Sibomana-Rodriguez highlighted by ESPN


Dunia Sibomana-Rodriguez’s life story — so far — is known by much of, if not all of Long Beach. But now, it’s going to be known by many more people in many more places around the world.

Last year, Sibomana-Rodriguez won a New York State high school wrestling championship as an eighth grader at Long Beach Middle School. This year, as a freshman at Long Beach High School, he advanced to the semifinals where he finished in third place.

He didn’t go alone, though, ESPN came with him.

“They followed him for the high school qualifiers, the high school counties and then New York State Wrestling Championship,” said Miguel Rodriguez, Long Beach’s assistant wrestling coach, who officially adopted Sibomana-Rodriguez last year. “It helps all of us share in Dunia’s incredible journey so far.”

The ESPN feature, which aired on the television show ‘Sportscenter’ last week, helped show his journey so far, which began more than nine years ago when several wild chimpanzees attacked him and two family members as they played near Virunga National Park in the Congo, in Central Africa. His brother and cousin were killed, but Sibomana-Rodriguez, who was 6 at the time, survived, though he was left with life-altering facial injuries. His lips were torn off, his cheek was lacerated, and he suffered muscle damage that made it hard to swallow or talk.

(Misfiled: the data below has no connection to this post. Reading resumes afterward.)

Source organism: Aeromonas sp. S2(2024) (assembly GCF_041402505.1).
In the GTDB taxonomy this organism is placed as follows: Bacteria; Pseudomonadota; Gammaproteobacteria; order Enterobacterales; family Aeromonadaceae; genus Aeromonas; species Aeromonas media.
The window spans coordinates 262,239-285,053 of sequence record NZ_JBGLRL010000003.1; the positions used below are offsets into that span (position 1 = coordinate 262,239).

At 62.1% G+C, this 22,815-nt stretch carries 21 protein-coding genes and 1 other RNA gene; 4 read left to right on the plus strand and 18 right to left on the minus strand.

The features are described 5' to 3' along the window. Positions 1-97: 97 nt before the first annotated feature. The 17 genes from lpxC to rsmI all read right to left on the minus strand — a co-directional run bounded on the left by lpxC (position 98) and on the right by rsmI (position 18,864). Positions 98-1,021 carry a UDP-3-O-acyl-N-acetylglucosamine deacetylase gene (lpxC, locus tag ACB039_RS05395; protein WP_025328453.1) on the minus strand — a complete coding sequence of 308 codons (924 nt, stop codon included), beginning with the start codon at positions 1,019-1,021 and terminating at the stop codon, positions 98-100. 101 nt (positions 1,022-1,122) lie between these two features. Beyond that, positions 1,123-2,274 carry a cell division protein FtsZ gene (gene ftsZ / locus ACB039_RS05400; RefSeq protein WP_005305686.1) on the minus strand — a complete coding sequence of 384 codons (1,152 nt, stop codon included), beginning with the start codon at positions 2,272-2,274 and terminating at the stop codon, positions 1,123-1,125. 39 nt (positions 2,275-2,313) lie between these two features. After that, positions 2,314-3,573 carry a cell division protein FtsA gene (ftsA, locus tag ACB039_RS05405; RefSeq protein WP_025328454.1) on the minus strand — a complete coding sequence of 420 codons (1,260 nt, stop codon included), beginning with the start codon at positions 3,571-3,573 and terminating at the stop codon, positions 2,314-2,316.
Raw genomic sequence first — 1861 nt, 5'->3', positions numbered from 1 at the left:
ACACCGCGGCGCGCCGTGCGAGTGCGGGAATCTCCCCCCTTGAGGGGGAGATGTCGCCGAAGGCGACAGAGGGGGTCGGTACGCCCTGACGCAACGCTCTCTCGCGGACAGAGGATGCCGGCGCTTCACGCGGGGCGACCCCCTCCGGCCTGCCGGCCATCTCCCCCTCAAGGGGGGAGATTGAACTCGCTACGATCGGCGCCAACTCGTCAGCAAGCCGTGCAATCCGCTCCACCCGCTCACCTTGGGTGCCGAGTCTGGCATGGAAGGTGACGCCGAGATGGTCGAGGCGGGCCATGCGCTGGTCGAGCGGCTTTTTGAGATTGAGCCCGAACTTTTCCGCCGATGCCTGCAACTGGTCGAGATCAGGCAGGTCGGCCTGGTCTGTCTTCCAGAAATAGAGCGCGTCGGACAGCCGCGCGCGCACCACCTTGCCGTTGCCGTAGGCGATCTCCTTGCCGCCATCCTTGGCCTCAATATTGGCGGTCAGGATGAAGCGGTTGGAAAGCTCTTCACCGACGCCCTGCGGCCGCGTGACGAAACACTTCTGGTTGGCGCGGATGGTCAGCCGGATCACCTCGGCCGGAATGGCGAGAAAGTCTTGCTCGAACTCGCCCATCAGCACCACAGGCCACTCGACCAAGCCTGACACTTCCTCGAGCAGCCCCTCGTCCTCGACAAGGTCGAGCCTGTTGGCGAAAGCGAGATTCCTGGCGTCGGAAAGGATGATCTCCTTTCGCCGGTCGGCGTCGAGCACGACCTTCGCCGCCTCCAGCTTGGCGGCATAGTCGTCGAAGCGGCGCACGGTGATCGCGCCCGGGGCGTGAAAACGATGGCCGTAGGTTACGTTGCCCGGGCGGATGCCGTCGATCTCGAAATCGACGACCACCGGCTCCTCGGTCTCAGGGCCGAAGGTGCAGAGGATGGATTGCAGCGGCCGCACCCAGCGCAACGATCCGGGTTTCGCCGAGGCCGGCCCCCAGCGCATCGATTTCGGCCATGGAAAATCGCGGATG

He came to the United States in 2015, when he was 8, and underwent facial reconstruction surgery the next year at Stony Brook Children’s Hospital for the injuries. He has undergone more than a dozen surgeries for the reconstruction. Smile Rescue Fund for Kids, a nonprofit, helped make the surgeries happen for him.

He has lived with three host families since arriving in the United States. Before arriving here, he had never entered a school classroom or spoken English. His first host, Jennifer Crean, changed this and had him enrolled in a Hauppauge school shortly after his arrival.

After all the surgeries and perseverance thus far, he hasn’t slowed down. He was an honor roll student at the middle school — and a county champion — and he has much bigger plans for this future, all of which are shown in the ESPN feature.

“He has a great story that’s definitely inspirational and we hope that he motivates and inspires all kids,” Rodriguez said. “Despite what happens in life or how life might look, you can always turn life into something amazing. He works hard, he’s a good kid, he does the right thing and he’s a great brother.”

Sibomana-Rodriguez has plans to go back to his hometown when he’s older with the idea to help those less fortunate than him. He hopes to build homes and help bring in resources for kids and families to try and give them better lives as well.